Initial reaction: “The Warrior Heir” was a solid YA fantasy read for me. I was engaged in the story from beginning to end, though I’ll admit there were a few rough spots and transitions to it. It didn’t slow my momentum through this book, though – I couldn’t put it down because much of the rolling action and dynamic had me hooked.
“The Warrior Heir” has the honor of being one of the first galleys I was approved for on NetGalley (It was back in 2011, around the time I joined), so it feels surreal that I’m backtracking now to review this after finally reading the book. Tangent aside – holy crud, how did I end up missing this book until now? It’s a solid fantasy tale that expounds on the life of a boy who was meant to be a wizard, but as a child had a warrior stone placed in his heart and hidden from a destiny that was sure to catch up with him.
The prologue begins exciting enough, but it might be confusing for some readers because it’s not from the perspective character’s POV. That sets more of the stage for the evil wizards and the establishment of the antagonist through this novel. In the meantime, Jack Swift, your typical 16-year old boy trying to survive high school, forgets to take his heart medication one morning, but can’t get back home to take it. As a result, during soccer tryouts that evening, Jack blazes on the field like no one (including himself) has ever seen before.
And he starts questioning what he needed the medicine for in the first place, especially since he feels fine without it and the incident on the soccer field didn’t feel like a fluke.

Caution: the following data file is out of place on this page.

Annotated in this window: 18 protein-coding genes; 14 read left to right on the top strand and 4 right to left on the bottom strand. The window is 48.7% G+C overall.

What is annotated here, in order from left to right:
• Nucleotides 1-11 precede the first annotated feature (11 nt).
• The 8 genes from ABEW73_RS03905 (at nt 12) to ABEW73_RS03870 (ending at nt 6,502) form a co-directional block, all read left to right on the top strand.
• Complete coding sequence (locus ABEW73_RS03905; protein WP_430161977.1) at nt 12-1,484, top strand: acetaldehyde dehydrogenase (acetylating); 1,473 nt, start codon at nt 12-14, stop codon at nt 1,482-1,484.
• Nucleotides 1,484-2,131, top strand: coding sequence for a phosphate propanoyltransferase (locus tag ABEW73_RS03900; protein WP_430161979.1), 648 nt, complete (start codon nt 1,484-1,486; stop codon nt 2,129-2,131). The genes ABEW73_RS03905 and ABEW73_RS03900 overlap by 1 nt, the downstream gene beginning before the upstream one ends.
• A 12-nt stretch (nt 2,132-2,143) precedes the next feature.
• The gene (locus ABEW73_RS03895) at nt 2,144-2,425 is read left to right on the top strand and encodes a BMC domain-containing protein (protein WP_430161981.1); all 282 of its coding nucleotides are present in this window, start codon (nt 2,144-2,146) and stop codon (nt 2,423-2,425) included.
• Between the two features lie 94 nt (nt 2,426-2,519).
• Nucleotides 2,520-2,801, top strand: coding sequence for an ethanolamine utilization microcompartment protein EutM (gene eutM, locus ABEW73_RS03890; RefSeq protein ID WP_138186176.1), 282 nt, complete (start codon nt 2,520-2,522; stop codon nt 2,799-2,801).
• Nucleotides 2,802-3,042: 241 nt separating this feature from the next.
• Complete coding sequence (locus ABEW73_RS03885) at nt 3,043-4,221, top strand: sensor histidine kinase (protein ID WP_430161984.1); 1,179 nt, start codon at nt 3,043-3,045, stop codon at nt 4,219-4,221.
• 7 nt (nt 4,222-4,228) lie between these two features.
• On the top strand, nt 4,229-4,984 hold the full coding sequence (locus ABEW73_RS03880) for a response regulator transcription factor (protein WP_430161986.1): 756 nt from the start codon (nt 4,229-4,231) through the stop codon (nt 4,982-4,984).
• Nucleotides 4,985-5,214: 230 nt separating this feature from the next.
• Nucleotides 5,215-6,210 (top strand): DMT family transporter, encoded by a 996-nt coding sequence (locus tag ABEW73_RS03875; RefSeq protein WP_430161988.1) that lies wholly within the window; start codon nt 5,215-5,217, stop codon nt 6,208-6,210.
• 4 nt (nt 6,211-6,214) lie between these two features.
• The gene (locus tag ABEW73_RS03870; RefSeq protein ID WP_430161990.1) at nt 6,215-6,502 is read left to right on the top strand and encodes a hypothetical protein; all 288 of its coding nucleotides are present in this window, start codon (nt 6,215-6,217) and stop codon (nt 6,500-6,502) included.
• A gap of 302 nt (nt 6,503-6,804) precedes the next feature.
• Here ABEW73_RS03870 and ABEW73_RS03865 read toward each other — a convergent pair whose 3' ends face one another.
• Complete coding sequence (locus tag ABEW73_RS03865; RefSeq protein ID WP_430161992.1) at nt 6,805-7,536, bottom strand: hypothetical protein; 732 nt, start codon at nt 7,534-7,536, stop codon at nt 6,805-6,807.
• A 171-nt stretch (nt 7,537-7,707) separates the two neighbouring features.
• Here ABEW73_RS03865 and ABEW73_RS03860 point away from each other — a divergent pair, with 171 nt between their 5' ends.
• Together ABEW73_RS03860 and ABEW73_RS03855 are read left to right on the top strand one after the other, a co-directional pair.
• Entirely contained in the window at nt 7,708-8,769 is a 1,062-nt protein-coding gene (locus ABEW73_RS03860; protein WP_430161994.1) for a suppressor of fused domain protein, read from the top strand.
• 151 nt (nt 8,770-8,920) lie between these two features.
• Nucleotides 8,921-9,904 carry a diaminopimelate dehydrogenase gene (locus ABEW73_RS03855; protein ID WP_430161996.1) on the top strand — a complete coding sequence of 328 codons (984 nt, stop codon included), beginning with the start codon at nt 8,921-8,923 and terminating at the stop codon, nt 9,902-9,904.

This sets off a chain reaction of events that reveal Jack’s medicine wasn’t necessarily for his heart, but rather a suppressant for his latent powers to keep him safe from detection. Jack is a part of a traditional battle run between the White and Red Rose houses, called The Game. Yet, since Jack is one of the last remaining warriors, he’s getting pulled from both the White and Red Rose teams for recruitment. And nothing’s stopping them from using Jack, as well as his loved ones, as bargaining chips to achieve their ultimate goal – for Jack to play for their team.
I really loved the rolling action sequences in this story – they were fluid and engaging. It was also a nice little touch to add some historical elements through the story so that not only Jack could trace his lineage, but also incorporating a bit of history about the War of the Roses.
What kept me from loving this story more in the aftermath, however, were a couple of things: I thought that the characters could’ve used a bit more fleshing out than they did. I did have to backtrack a few times to keep in mind what character was who among the secondary cast – but I knew Jack, Will, Ellen, Aunt Linda, Hastings, etc. well enough to follow them – I just wish I had a little more connectivity to them. I thought Aunt Linda was rather kick-awesome for her part in the story, probably even more so than Jack himself at times (who seemed a little too comfortable with his powers for someone who knew nothing about his destiny).
The other aspect that kept me from enjoying this more? Some of the turns of the story I saw coming before they hit, so it wasn’t that the story surprised me for its progression, but I was hooked on the dynamic and flow of the writing, and that kept me reading the book to see how things would turn out for the characters. It’s engaging, and certainly well worth picking up for a YA fantasy story, so I’m eagerly continuing forward with this series to see how it comes across. It’s one of the better ones I’ve picked up as of late and I hope to read more of Chima’s work in the future.
Overall score: 3.5/5
Note: I received this as an ARC from NetGalley, from the publisher Disney Hyperion.